• Secondly, in Africa, for example, mitigation opportunities are linked to more sustainable land and forest management, to cleaner energy generation, and to the creation of sustainable urban transport systems thus furthering development agenda; however, effects of these mitigation measures may take several decades to manifest
  • Thirdly, adaptation measures can be applied on a regional or local scale, and their effectiveness is less dependent on actions of others
  • Fourthly, adaptation besides addressing the risks associated with changes in the climate in future, typically reduces risks associated with current climate variability.


A concerted effort globally which should translate to national plans is what is needed in combating the effects of climate change. Some of the issues that can be tackled are discussed below:

Policy and Governance Issues

Countries need to develop Adaptation Policy Frameworks e.g National Adaptation Programmes of Action including continuing with adaptation processes; assessing future climate risks; assessing current vulnerabilities; scoping and designing adaptation programmes etc. The issue of main-streaming vulnerability and adaptation to climate change into sustainable development planning is also critical. The main advantage of such climate change adaptation mainstream into sector policies, programmes and projects, is that it expands the range of opportunities for reducing vulnerability and also enables impacts to be addressed in a more economically efficient manner.

This mainstreaming and integration needs to take place at different levels e.g

  • Local level: municipal planning processes and community level strategies, covering areas such as risk assessment practices, community services, emergency preparedness programmes, seed banks etc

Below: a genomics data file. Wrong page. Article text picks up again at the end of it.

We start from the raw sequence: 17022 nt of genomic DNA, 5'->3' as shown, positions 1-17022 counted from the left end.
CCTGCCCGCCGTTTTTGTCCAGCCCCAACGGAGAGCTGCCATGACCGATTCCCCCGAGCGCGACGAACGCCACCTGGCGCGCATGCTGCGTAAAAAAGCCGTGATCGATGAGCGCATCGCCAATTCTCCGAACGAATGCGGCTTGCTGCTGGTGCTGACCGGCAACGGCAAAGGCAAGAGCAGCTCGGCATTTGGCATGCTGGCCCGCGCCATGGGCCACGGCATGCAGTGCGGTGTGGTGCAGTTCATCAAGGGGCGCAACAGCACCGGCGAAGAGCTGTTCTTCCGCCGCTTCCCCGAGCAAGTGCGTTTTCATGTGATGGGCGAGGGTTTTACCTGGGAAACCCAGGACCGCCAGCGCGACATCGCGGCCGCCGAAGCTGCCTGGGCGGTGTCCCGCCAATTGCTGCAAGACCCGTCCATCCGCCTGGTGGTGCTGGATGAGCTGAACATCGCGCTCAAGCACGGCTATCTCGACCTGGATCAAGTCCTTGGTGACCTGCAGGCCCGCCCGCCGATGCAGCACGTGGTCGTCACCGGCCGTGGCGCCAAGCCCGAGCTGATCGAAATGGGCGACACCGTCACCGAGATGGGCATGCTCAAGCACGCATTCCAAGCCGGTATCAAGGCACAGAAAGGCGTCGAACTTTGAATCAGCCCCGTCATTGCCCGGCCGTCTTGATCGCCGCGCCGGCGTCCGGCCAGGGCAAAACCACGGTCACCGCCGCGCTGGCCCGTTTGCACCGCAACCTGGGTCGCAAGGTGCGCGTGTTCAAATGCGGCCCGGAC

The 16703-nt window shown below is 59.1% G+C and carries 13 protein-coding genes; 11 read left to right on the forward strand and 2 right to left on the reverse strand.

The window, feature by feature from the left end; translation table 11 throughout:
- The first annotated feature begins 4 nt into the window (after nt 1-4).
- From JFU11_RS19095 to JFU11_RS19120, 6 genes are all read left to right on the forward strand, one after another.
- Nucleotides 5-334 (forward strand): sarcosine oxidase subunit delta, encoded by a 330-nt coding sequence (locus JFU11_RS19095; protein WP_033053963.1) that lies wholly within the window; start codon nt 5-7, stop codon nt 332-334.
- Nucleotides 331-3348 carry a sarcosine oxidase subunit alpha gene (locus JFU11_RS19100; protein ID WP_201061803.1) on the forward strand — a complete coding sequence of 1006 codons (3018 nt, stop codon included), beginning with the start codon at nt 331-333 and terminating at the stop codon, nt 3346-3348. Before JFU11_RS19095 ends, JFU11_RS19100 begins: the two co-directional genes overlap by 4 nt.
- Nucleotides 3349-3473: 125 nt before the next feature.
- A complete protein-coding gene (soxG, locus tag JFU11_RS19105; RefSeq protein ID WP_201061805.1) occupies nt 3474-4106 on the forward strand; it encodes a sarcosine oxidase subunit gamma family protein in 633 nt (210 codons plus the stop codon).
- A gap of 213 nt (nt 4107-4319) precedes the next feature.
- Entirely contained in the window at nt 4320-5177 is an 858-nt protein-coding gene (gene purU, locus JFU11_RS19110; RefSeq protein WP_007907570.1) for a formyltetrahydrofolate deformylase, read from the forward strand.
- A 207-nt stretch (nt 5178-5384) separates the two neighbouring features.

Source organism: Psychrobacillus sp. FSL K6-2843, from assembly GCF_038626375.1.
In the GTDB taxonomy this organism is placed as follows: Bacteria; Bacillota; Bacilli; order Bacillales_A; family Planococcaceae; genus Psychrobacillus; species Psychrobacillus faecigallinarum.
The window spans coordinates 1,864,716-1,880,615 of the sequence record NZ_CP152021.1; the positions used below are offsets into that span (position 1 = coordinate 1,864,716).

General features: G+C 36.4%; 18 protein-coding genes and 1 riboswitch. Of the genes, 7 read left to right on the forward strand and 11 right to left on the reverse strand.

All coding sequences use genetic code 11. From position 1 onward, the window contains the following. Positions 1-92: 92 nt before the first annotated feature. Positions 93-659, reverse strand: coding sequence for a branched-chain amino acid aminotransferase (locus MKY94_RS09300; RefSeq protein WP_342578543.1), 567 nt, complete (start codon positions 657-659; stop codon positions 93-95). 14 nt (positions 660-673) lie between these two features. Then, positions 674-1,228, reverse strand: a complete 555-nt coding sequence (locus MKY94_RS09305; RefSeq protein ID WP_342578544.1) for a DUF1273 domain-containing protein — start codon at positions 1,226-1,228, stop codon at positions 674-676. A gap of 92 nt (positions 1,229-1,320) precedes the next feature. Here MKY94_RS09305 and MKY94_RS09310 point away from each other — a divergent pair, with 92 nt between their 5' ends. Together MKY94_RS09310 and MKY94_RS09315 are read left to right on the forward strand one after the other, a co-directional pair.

• Sectoral level: impacts on agriculture, water resources, forestry, fisheries, coastal zones, urban planning, human health, and disaster risk reduction, need to be built into the sectoral planning process
  • National Level: government planning and budgetary processes
  • Global level: integrated unequivocally into the MDGs, country assistance strategies of international financial institutions, aid initiatives etc.

Ecological sustainability and Economic Impact Issues

A diversity of natural capital is needed to cope with climate change and to ensure productive agriculture, forestry, and fisheries. For example, crop varieties are needed that perform well under drought, heat, and enhanced CO2 levels. The cost of not doing anything is huge to the environment and the country’s GDP’s. Studies show that up to USD100 billion is required for adaptation measures associated with the 2°C trajectory by 2030.


Call for Action

The time for action is now - the World Development Report warns that the average temperature on Earth has already warmed by close to 1°C since the beginning of the industrial period. As such a more than 5°C warming that unmitigated climate change could cause amounts to the difference between today’s climate and the last ice age, when glaciers reached central Europe and the northern United States. The speed and magnitude of change could condemn more than 50% of species to extinction, while sea levels could rise by one meter threatening more than 60 million people and $200 billion in assets in developing countries alone.

At a global level, initiatives like a ‘climate insurance’ should be established. Such an initiative would commit funds to support climate relief or insurance-type approaches in vulnerable countries for losses resulting from both climate change and climate variability. Nationally and in the South African context, all three government spheres must work together for an effective implementation of the National Climate Change Response Policy. This is not forgetting the important role to be played by other non-state stakeholders e.g business, civil society etc.

Planning is the critical ‘word’ especially for municipalities. Municipalities should prioritize climate change into their city development strategies and integrated development plans. This will ensure allocation of appropriate resources into the budgetary processes in order to facilitate action at local level.

The platform Local Government Program for Sustainable Development created as a partnership program by the SALGA, SACN, DEA and the Department of Cooperative Governance is one of the models which South Africa is trying out to have a continued dialogue on pertinent issues that affect the local government sector such as climate change.